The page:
Hedging on the pedestrian

February and March are traditionally the Spring conference season and have taken me this year on speaking engagements from Millbank (with RUDI) to Earls Court (with the Academy of Urbanism), the Royal College of Physicians (with the Architectural Review) and, ultimately, to the giant property toyshop of MIPIM in Cannes (with CABE). In more or less relaxed surroundings the pre-Spring period has been an opportunity to sit down with peers, discuss current practice and swap notes on future plans. First off the lips of those there was the global credit crisis, with opinions divided. On the one hand there was general concern over the detrimental effects of restricted borrowing on property development. On the other there were a significant number for whom the financial downturn presents opportunities to spend squirreled cash.

What unites many is the need to look ever more closely at property decisions and, as far as can be done, to base these on good evidence and analysis. Yet, for some, the current crisis provides the impetus for corporate change, professional diversification and geographical outreach. With work slowing in the traditional markets of house building and road building, engineers and architects alike are reinventing themselves under the common mantle of “urbanists”. Witness the queue of architects, sorry, masterplanners, lining up to imagine the future of great tracts of foreign soil. Drawn by the financial opportunities, driven by “scale-ego” and armed with eye-watering graphics, the rush of talent is impressive. The fact that many have barely a few hectares’ experience of such work in their portfolios is another matter.

Compounding the risk equation is the plethora of transport consultants who have moved into the conversion business – methodology conversion, that is. Today’s leading currency is the pedestrian, with the car continuing its downward trend and public transport struggling to maintain its profile. With its peaks and troughs, the bicycle is a volatile choice, which can bring strong returns but can equally lead to significant shortcomings, especially when it is a question of deciding whether cyclists are benign urban participants or a lycra-shrouded menace.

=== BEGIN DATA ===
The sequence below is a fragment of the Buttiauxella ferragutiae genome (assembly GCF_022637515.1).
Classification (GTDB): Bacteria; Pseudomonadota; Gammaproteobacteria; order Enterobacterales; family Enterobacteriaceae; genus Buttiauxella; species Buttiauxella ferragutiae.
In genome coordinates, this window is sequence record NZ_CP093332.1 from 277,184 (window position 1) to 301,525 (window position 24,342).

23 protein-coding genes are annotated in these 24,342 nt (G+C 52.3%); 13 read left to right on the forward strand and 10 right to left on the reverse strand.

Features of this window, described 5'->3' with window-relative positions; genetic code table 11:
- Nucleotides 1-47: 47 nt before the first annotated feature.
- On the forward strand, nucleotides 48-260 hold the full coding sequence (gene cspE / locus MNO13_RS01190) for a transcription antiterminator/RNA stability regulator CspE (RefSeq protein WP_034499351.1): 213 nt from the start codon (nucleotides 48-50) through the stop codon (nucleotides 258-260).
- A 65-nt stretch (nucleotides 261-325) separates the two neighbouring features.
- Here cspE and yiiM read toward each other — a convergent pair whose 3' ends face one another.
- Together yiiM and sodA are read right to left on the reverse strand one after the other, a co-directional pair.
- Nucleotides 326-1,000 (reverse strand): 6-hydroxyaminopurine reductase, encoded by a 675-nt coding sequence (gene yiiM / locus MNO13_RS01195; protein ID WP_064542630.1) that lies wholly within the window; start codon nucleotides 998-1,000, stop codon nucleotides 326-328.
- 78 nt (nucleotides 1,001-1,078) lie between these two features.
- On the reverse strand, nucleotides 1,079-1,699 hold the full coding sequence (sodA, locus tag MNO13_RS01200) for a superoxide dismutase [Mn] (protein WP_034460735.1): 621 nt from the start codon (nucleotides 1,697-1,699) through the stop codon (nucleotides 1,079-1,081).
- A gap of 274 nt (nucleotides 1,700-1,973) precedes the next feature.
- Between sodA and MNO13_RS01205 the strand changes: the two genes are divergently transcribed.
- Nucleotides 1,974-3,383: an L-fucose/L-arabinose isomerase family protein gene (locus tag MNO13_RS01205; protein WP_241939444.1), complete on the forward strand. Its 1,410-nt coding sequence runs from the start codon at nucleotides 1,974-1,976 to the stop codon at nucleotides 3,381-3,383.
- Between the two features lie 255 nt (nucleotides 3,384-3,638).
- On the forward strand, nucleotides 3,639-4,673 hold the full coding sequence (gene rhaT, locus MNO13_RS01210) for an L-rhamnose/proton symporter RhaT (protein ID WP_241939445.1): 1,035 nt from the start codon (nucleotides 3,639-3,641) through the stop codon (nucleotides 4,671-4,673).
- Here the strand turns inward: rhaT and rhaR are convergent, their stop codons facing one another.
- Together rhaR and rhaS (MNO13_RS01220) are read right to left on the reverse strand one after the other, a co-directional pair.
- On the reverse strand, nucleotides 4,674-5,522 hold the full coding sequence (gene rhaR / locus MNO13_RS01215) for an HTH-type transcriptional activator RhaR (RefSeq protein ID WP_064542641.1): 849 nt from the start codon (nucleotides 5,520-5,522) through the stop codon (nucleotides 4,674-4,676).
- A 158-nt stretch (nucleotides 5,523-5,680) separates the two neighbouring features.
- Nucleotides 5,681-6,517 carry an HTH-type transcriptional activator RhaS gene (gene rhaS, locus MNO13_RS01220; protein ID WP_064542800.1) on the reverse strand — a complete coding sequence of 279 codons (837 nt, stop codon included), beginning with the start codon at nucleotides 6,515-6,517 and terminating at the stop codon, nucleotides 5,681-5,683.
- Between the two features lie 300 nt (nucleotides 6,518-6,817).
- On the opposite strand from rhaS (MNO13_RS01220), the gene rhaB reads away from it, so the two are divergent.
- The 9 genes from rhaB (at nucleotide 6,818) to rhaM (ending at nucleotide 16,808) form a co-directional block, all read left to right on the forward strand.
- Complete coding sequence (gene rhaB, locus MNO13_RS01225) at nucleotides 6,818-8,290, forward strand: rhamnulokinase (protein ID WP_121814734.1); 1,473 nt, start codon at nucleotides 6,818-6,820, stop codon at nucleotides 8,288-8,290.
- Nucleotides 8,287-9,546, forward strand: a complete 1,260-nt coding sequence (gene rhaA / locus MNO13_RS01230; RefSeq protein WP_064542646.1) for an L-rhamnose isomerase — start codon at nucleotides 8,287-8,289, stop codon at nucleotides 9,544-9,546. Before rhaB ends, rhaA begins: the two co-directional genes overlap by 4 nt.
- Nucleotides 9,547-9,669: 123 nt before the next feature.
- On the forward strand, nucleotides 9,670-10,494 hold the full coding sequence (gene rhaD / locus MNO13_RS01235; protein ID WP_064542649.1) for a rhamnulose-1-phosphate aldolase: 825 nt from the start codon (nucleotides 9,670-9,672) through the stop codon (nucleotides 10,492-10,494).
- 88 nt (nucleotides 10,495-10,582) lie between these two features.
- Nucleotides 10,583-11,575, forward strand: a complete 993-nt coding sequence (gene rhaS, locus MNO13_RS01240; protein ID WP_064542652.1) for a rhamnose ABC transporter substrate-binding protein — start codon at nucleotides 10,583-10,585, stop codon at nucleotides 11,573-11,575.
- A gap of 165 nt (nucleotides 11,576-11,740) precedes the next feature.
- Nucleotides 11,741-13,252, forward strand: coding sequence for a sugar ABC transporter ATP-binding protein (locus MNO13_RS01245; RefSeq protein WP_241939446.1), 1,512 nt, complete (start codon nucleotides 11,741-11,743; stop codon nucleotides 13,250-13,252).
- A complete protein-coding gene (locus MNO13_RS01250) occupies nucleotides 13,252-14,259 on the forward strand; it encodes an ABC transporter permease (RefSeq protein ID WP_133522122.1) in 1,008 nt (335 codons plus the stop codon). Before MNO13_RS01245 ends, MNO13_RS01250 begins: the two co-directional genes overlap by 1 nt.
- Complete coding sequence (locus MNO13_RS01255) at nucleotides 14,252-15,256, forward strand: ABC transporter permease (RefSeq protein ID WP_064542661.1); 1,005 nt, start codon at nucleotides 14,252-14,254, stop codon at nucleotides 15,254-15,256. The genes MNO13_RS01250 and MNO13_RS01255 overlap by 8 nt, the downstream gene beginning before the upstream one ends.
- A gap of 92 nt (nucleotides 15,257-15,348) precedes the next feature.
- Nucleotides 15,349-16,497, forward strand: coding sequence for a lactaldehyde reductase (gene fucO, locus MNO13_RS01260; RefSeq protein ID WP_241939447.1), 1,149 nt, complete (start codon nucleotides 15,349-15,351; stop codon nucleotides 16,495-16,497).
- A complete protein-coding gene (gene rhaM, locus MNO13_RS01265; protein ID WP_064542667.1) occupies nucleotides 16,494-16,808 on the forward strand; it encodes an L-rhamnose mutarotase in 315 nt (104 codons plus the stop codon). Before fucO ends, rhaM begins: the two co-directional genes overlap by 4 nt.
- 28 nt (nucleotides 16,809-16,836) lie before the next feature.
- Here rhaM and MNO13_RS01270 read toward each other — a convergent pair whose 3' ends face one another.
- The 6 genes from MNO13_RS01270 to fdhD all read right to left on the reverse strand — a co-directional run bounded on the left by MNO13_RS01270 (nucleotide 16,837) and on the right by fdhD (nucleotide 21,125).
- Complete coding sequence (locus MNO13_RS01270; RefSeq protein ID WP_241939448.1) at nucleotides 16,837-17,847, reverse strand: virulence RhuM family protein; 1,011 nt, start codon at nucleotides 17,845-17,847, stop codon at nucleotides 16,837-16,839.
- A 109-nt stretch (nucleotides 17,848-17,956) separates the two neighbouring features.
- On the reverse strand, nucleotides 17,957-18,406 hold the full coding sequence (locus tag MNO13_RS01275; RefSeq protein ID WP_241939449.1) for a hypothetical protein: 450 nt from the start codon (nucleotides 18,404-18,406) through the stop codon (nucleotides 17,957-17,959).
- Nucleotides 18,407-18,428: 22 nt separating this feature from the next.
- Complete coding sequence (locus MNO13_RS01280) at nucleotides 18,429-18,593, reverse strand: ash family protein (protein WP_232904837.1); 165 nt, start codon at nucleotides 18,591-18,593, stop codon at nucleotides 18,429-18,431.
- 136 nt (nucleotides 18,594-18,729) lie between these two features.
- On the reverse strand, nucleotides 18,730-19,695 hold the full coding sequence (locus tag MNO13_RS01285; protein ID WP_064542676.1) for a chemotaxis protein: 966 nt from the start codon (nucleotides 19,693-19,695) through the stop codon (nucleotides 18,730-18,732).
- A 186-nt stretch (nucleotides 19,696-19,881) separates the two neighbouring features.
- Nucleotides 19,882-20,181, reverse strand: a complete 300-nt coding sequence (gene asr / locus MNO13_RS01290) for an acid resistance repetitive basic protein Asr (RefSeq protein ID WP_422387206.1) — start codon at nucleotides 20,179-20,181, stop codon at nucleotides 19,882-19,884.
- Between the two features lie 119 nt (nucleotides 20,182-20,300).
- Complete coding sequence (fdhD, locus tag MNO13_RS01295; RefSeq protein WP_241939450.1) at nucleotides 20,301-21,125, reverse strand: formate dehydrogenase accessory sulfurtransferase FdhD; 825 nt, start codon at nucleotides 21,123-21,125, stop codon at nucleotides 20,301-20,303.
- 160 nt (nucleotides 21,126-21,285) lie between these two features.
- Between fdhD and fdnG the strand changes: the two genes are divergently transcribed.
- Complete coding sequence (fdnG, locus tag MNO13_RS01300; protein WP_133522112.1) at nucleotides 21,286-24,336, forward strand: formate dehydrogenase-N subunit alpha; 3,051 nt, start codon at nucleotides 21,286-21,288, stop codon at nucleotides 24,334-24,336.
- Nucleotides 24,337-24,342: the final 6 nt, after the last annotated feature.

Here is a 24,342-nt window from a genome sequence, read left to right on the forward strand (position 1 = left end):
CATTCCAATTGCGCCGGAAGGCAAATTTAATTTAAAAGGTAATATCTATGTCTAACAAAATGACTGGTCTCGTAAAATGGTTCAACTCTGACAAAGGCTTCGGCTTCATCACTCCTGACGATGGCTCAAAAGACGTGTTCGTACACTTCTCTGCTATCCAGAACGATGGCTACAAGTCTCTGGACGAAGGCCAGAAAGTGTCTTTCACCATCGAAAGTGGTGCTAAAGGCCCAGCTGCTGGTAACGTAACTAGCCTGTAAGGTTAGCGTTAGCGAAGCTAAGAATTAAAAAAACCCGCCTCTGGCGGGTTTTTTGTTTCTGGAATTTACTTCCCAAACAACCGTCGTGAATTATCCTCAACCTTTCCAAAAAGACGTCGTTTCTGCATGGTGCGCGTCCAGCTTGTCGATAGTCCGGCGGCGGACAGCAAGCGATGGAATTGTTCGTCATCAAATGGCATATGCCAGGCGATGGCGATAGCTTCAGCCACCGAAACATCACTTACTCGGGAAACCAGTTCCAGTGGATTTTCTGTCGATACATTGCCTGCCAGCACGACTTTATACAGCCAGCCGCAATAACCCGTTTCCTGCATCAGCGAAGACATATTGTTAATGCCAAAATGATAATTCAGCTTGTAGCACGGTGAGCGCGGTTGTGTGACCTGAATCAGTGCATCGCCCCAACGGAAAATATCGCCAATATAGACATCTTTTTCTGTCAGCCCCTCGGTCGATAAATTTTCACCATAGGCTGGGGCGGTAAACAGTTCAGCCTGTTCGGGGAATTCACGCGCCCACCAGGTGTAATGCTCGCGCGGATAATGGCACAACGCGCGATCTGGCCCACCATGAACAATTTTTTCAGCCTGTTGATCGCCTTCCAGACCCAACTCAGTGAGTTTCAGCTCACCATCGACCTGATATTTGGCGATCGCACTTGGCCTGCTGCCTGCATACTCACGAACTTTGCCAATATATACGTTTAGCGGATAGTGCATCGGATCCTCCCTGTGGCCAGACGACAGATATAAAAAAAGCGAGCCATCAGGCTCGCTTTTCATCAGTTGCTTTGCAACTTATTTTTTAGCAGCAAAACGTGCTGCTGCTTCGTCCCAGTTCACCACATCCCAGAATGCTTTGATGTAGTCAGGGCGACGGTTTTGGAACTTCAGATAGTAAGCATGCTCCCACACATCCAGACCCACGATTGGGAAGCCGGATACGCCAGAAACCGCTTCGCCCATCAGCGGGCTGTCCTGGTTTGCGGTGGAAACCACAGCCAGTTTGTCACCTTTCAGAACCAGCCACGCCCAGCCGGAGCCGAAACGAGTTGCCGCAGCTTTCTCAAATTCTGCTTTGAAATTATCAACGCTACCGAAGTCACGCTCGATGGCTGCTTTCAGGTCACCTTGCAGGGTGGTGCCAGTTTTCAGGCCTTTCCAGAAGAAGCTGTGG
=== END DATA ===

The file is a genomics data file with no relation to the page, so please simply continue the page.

In response, the world of transport modelling is hedging on the pedestrian and, in the absence of established methodologies for assessing this strange tender, is lending techniques from elsewhere – witness the application of vehicle transport models that attempt to explain the behaviour of homo sapiens; as if calculations, based on the commuting patterns of car-borne workers could possible replicate the moving, browsing and buying patterns of people on foot. How can models that only include the main streets possibly reproduce the fine-grained subtlety of foot-based activity?

Time will out on the new-masterplanners and currency converters but what I expect will prevail is the notion that urbanity is important and that urbanism is more than the making of pleasing shapes or the efficient movement of vehicles – it is about the making of places and, especially, the social and economic transaction of people on foot. In order to understand it, I think two things need to happen. First, the industry needs to find consistent means of describing places – an urban design conference today is a showcase for several different ways of doing the same thing, with no accepted standards. Urbanism today is where structural engineering was two hundred years ago: aware of its importance but insecure in its identity. Second, these methods need to be developed for the specific purpose of understanding people and places, not borrowed from outside the field. A discipline of urbanism should be established within which there is a core of consistency and a crust of innovation.

Urbanity needs to be valued for itself; it is more than a label or an add-on. It is, when successful, a means of economic and social wealth generation. A well-managed, diverse, properly governed place is a means of production – a machine of society in its own right. It is not just the backdrop to events but rather the facilitator and evaluator of them.

To acknowledge this would be to recognise that the practice of masterplanning is not simply a means to an end – for architects, the process of urbanism is more than just getting buildings to build; for engineers, more than infrastructure to design. A masterplan is an end in itself, bringing with it responsibilities for creating social and economic change. Architects and engineers need to better understand and then accept these responsibilities if we are to see professional practice truly deliver.

RTPI magazine column, March 2008

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